Date published: 
7 March 2019
Type: 
News
Intended audience: 
Health professionals
2019 influenza vaccines - your best shot at stopping influenza

Annual vaccination is the most important measure to prevent influenza and its complications.

Annual influenza vaccination is recommended for all persons aged 6 months and over (unless contraindicated) to reduce their chance of becoming ill with influenza.

Updates for 2019

All Aboriginal and Torres Strait Islander people aged 6 months and older are eligible to receive a seasonal influenza vaccine at no cost through the National Immunisation Program (NIP), as the gap in eligibility for those aged 5 to 14 years is now closed.

Eligibility for influenza vaccines funded by the National Immunisation Program

In 2019, influenza vaccines funded under the NIP are available to the following groups due to their increased risk of complications from influenza:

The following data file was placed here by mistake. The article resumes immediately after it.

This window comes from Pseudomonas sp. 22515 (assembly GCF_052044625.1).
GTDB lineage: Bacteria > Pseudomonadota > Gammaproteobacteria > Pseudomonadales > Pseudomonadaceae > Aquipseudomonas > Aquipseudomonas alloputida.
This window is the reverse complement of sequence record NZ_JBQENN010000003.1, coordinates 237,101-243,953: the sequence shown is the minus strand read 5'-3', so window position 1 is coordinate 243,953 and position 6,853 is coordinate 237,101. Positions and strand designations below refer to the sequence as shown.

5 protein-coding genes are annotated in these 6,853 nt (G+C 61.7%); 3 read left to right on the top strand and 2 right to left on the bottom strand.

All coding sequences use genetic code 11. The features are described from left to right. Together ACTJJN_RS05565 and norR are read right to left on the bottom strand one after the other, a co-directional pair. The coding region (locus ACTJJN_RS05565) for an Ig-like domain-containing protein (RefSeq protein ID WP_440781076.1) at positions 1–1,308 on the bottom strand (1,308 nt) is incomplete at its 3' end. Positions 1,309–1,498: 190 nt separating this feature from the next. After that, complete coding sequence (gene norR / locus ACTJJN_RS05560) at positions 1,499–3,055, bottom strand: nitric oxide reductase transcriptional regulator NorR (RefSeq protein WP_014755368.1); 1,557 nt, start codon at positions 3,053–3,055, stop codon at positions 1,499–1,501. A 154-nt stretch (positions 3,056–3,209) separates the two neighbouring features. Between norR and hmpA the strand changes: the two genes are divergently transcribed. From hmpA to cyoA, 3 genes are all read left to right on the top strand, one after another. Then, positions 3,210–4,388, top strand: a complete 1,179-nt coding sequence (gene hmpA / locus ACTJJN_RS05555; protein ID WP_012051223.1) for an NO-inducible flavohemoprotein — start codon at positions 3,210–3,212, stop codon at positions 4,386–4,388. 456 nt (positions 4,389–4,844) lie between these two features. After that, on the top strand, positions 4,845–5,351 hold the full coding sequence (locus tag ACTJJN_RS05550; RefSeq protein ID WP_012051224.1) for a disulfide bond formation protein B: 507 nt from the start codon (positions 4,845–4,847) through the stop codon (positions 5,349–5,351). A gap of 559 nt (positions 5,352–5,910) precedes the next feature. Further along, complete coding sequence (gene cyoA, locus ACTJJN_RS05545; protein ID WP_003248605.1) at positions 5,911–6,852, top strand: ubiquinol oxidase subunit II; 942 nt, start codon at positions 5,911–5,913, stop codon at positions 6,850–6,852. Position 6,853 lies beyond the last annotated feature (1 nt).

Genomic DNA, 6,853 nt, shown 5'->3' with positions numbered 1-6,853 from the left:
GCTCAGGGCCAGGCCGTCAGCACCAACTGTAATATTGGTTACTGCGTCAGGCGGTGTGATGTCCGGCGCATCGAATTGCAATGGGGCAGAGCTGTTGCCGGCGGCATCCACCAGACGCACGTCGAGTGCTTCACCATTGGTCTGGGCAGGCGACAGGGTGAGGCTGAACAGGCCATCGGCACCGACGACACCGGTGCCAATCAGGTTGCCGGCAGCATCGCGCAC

• all Aboriginal and Torres Strait Islander people aged 6 months and over
  • pregnant women (during any stage of pregnancy)
  • all people aged 65 years and over
  • people aged six months and over with medical conditions which increase the risk of influenza disease complications.

Influenza virus strains included in the 2019 seasonal influenza vaccines:

  • A (H1N1): an A/Michigan/45/2015 (H1N1)pdm09 like virus
  • A (H3N2): an A/Switzerland/8060/2017 (H3N2) like virus
  • B: a B/Colorado/06/2017 like virus (not included in the TIVs)
  • B: a B/Phuket/3073/2013 like virus.

Availability of 2019 seasonal influenza vaccines

In 2019, the vaccines available include:

  • four age specific quadrivalent influenza vaccines for people aged under 65 years
  • a higher-immunogenicity trivalent vaccine for those aged 65 years and over.

Age restrictions apply to all vaccine brands.

Timing of vaccination

Optimal protection against influenza occurs within the first three to four months following vaccination. Timing of vaccination should aim to achieve the highest level of protection during peak influenza season. This usually occurs from June to September in most parts of Australia. Vaccinating from April provides protection before the peak season.

For more detailed information see the Statement from the Chief Medical Officer on 2019 seasonal influenza vaccines.

Further information and resources about 2019 seasonal influenza vaccines will be available on the Department of Health’s immunisation website shortly.

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